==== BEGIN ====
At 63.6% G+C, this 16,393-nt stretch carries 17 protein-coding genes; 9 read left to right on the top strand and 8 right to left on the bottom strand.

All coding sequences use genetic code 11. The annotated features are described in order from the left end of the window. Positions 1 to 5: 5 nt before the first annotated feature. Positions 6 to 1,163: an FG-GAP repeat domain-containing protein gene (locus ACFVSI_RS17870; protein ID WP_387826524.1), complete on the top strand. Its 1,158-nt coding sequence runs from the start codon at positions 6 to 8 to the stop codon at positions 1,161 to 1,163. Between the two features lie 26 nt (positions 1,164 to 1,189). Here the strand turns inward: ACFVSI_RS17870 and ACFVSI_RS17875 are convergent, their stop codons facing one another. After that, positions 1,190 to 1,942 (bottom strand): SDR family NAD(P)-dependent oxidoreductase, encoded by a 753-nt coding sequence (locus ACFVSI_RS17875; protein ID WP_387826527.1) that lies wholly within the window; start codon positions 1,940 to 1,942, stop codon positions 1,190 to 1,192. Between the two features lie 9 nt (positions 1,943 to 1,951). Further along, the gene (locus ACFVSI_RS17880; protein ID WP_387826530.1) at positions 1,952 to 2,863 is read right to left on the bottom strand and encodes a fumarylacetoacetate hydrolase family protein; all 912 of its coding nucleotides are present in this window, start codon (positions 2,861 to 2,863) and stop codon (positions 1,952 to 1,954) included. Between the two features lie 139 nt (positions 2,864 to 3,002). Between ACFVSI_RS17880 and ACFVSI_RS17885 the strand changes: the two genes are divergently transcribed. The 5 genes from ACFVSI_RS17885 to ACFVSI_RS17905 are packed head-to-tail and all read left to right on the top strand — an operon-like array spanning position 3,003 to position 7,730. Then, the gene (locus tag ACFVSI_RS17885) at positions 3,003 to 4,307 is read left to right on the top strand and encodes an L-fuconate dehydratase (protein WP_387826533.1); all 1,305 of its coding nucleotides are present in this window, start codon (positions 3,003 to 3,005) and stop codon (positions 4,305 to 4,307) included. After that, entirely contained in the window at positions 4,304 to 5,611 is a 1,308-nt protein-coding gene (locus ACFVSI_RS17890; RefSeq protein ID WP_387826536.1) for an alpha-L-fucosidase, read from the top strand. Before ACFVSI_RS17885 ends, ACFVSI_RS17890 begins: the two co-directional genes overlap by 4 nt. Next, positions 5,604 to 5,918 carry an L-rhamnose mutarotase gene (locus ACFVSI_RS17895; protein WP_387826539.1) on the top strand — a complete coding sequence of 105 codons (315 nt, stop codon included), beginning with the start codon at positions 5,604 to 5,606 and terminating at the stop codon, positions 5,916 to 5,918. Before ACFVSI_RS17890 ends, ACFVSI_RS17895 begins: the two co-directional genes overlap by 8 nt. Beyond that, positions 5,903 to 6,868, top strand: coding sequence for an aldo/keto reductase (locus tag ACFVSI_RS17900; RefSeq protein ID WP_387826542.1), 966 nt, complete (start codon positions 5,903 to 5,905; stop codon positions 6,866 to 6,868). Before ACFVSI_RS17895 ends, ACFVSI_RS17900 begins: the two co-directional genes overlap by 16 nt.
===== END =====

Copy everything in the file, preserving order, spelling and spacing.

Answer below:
At 63.6% G+C, this 16,393-nt stretch carries 17 protein-coding genes; 9 read left to right on the top strand and 8 right to left on the bottom strand.

All coding sequences use genetic code 11. The annotated features are described in order from the left end of the window. Positions 1 to 5: 5 nt before the first annotated feature. Positions 6 to 1,163: an FG-GAP repeat domain-containing protein gene (locus ACFVSI_RS17870; protein ID WP_387826524.1), complete on the top strand. Its 1,158-nt coding sequence runs from the start codon at positions 6 to 8 to the stop codon at positions 1,161 to 1,163. Between the two features lie 26 nt (positions 1,164 to 1,189). Here the strand turns inward: ACFVSI_RS17870 and ACFVSI_RS17875 are convergent, their stop codons facing one another. After that, positions 1,190 to 1,942 (bottom strand): SDR family NAD(P)-dependent oxidoreductase, encoded by a 753-nt coding sequence (locus ACFVSI_RS17875; protein ID WP_387826527.1) that lies wholly within the window; start codon positions 1,940 to 1,942, stop codon positions 1,190 to 1,192. Between the two features lie 9 nt (positions 1,943 to 1,951). Further along, the gene (locus ACFVSI_RS17880; protein ID WP_387826530.1) at positions 1,952 to 2,863 is read right to left on the bottom strand and encodes a fumarylacetoacetate hydrolase family protein; all 912 of its coding nucleotides are present in this window, start codon (positions 2,861 to 2,863) and stop codon (positions 1,952 to 1,954) included. Between the two features lie 139 nt (positions 2,864 to 3,002). Between ACFVSI_RS17880 and ACFVSI_RS17885 the strand changes: the two genes are divergently transcribed. The 5 genes from ACFVSI_RS17885 to ACFVSI_RS17905 are packed head-to-tail and all read left to right on the top strand — an operon-like array spanning position 3,003 to position 7,730. Then, the gene (locus tag ACFVSI_RS17885) at positions 3,003 to 4,307 is read left to right on the top strand and encodes an L-fuconate dehydratase (protein WP_387826533.1); all 1,305 of its coding nucleotides are present in this window, start codon (positions 3,003 to 3,005) and stop codon (positions 4,305 to 4,307) included. After that, entirely contained in the window at positions 4,304 to 5,611 is a 1,308-nt protein-coding gene (locus ACFVSI_RS17890; RefSeq protein ID WP_387826536.1) for an alpha-L-fucosidase, read from the top strand. Before ACFVSI_RS17885 ends, ACFVSI_RS17890 begins: the two co-directional genes overlap by 4 nt. Next, positions 5,604 to 5,918 carry an L-rhamnose mutarotase gene (locus ACFVSI_RS17895; protein WP_387826539.1) on the top strand — a complete coding sequence of 105 codons (315 nt, stop codon included), beginning with the start codon at positions 5,604 to 5,606 and terminating at the stop codon, positions 5,916 to 5,918. Before ACFVSI_RS17890 ends, ACFVSI_RS17895 begins: the two co-directional genes overlap by 8 nt. Beyond that, positions 5,903 to 6,868, top strand: coding sequence for an aldo/keto reductase (locus tag ACFVSI_RS17900; RefSeq protein ID WP_387826542.1), 966 nt, complete (start codon positions 5,903 to 5,905; stop codon positions 6,866 to 6,868). Before ACFVSI_RS17895 ends, ACFVSI_RS17900 begins: the two co-directional genes overlap by 16 nt.